While Daniel is often viewed as a great collection of Sunday School stories, or alternately as a great book of prophecy, Daniel is also a great lesson in thriving as a God-follower in a hostile culture. I’ve been studying this aspect of Daniel with my small group this year. Here is Daniel’s reality: torn from family at a young age (possibly orphaned) and deported among a few thousand other survivors to a foreign land that was culturally and spiritually counter to everything he valued, he thrived.
In our modern day Babylon, which is probably nowhere near the evil scale that Daniel experienced, I hear Christians calling to withdraw from or oppose this corrupted society. Scripture does not counsel either, though. If we withdraw, we lose our myriad of opportunities to shine light into this dark world. Instead, God instructed through his prophets Jeremiah and Ezekial to go and settle, be productive, and build your future in the pagan land (Jer 29: 4-7). To be sure, God also warned against forgetting him, or engaging false worship (v 8). He directed us to engage society where it is, and Daniel maintained a great balance of engaging culture yet honoring God throughout his long service to many consecutive kings.
I have space to highlight just a couple thoughts on thriving. First, being prepared: While Daniel was exiled at a young age, he was more than adequately prepared for the cultural shock he endured. His walk with God remained firm. Adversity produces five attributes in a Christian:
The Furnace story in Daniel 3 is a classic story of obedience – and folks, that’s where the journey needs to start. The result of Obedience is Perspective. You come to understand just how in control, or powerful or loving or just God is. Perspective in turn brings Endurance. When you start to see the bigger picture – not just your own small world- and understand what the cost could be, you are equipped to endure. Once you successfully endure, you gain confidence. And with confidence, you will find courage to not just exist, but to thrive in our culture just as Daniel thrived in his.
A second aspect is humility. Even when Daniel had to interpret that bad news of a dream, he said – in words that conveyed humility – basically an “oh king, I wish it weren’t so”. Daniel easily could have copped an attitude. He was serving an arrogant king. But God was able to use him as a powerful voice in the presence of the king, and the king trusted him-because while the True God had given Daniel amazing insight, Daniel remained humble. I find being humble in our culture involves having at least 2 ears – maybe three – to my one mouth. People are hurting all over the place, but they just keep doubling down on the current false promises. The last place they will turn to is “church”, so the church has to come to them - in a relationship that hears them as they are, where they are, and loves them as the valuable being God created them to be.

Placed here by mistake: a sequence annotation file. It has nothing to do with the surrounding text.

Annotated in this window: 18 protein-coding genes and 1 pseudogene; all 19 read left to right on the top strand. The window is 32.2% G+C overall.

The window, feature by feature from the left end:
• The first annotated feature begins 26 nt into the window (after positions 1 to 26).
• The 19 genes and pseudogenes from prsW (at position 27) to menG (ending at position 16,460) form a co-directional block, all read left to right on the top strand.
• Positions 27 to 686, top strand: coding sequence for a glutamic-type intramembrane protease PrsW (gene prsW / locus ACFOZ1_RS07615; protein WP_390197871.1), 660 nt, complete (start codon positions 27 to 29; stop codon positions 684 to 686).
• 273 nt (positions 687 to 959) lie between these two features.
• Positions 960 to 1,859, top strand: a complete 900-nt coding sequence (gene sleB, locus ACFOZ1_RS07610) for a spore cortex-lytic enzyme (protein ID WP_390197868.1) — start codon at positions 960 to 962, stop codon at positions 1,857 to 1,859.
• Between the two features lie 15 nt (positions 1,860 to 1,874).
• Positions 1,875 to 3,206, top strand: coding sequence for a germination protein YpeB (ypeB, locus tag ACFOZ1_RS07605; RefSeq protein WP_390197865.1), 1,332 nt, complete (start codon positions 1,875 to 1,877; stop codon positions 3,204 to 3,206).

Humility also keeps us from legalism – imposing extra rules to “protect God”. Legalism makes God look weak, and in need of our protection – humility allows God to be God and wows us with His perfect wisdom and sovereignty. Daniel knew where he could engage culture by studying astrology, and when he needed to observe a boundary (worshipping idols). Daniel’s study of astrology and command of the teachings gave him enormous credibility later in life when he addressed the king and told him all the astrology junk being practiced was just that - junk – but he had, in fact – the real thing. The Most High God.
Got a friend exploring eastern religion? Today’s radical thought – go with them and learn well. Excel at it! And when they are ready to process, God can use you as a powerful voice! Daniel thrived in Babylon – You can thrive, too.
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